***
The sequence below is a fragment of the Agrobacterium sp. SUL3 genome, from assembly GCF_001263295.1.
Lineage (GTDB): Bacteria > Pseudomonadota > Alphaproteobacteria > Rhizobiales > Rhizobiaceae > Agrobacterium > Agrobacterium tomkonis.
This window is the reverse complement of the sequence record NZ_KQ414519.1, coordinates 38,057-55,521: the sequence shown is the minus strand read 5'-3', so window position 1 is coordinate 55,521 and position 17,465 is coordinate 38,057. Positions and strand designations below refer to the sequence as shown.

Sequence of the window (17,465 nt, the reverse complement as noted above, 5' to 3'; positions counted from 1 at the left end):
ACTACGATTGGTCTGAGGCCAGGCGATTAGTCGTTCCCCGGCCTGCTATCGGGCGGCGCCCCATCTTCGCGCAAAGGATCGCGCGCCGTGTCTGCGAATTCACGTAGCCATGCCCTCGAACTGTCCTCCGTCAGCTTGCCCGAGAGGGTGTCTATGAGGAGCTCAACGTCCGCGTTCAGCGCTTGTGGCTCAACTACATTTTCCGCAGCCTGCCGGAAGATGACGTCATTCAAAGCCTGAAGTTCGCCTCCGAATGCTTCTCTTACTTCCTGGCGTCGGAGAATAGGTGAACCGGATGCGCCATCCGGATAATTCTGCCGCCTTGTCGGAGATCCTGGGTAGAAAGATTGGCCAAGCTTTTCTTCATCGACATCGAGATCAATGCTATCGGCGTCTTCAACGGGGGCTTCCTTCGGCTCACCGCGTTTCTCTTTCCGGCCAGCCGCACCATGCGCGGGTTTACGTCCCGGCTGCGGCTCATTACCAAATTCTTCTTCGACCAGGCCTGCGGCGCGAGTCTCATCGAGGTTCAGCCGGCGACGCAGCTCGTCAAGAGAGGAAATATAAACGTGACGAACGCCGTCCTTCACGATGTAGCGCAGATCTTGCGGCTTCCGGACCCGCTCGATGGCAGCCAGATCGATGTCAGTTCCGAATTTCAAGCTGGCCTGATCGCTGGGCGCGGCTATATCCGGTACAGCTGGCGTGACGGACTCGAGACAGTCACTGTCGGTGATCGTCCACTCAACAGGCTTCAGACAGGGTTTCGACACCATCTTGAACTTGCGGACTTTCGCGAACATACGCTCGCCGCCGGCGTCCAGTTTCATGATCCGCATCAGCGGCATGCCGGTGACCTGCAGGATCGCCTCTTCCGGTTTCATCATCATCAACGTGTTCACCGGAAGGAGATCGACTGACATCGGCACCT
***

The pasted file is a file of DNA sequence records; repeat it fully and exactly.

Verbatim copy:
The sequence below is a fragment of the Agrobacterium sp. SUL3 genome, from assembly GCF_001263295.1.
Lineage (GTDB): Bacteria > Pseudomonadota > Alphaproteobacteria > Rhizobiales > Rhizobiaceae > Agrobacterium > Agrobacterium tomkonis.
This window is the reverse complement of the sequence record NZ_KQ414519.1, coordinates 38,057-55,521: the sequence shown is the minus strand read 5'-3', so window position 1 is coordinate 55,521 and position 17,465 is coordinate 38,057. Positions and strand designations below refer to the sequence as shown.

Sequence of the window (17,465 nt, the reverse complement as noted above, 5' to 3'; positions counted from 1 at the left end):
ACTACGATTGGTCTGAGGCCAGGCGATTAGTCGTTCCCCGGCCTGCTATCGGGCGGCGCCCCATCTTCGCGCAAAGGATCGCGCGCCGTGTCTGCGAATTCACGTAGCCATGCCCTCGAACTGTCCTCCGTCAGCTTGCCCGAGAGGGTGTCTATGAGGAGCTCAACGTCCGCGTTCAGCGCTTGTGGCTCAACTACATTTTCCGCAGCCTGCCGGAAGATGACGTCATTCAAAGCCTGAAGTTCGCCTCCGAATGCTTCTCTTACTTCCTGGCGTCGGAGAATAGGTGAACCGGATGCGCCATCCGGATAATTCTGCCGCCTTGTCGGAGATCCTGGGTAGAAAGATTGGCCAAGCTTTTCTTCATCGACATCGAGATCAATGCTATCGGCGTCTTCAACGGGGGCTTCCTTCGGCTCACCGCGTTTCTCTTTCCGGCCAGCCGCACCATGCGCGGGTTTACGTCCCGGCTGCGGCTCATTACCAAATTCTTCTTCGACCAGGCCTGCGGCGCGAGTCTCATCGAGGTTCAGCCGGCGACGCAGCTCGTCAAGAGAGGAAATATAAACGTGACGAACGCCGTCCTTCACGATGTAGCGCAGATCTTGCGGCTTCCGGACCCGCTCGATGGCAGCCAGATCGATGTCAGTTCCGAATTTCAAGCTGGCCTGATCGCTGGGCGCGGCTATATCCGGTACAGCTGGCGTGACGGACTCGAGACAGTCACTGTCGGTGATCGTCCACTCAACAGGCTTCAGACAGGGTTTCGACACCATCTTGAACTTGCGGACTTTCGCGAACATACGCTCGCCGCCGGCGTCCAGTTTCATGATCCGCATCAGCGGCATGCCGGTGACCTGCAGGATCGCCTCTTCCGGTTTCATCATCATCAACGTGTTCACCGGAAGGAGATCGACTGACATCGGCACCT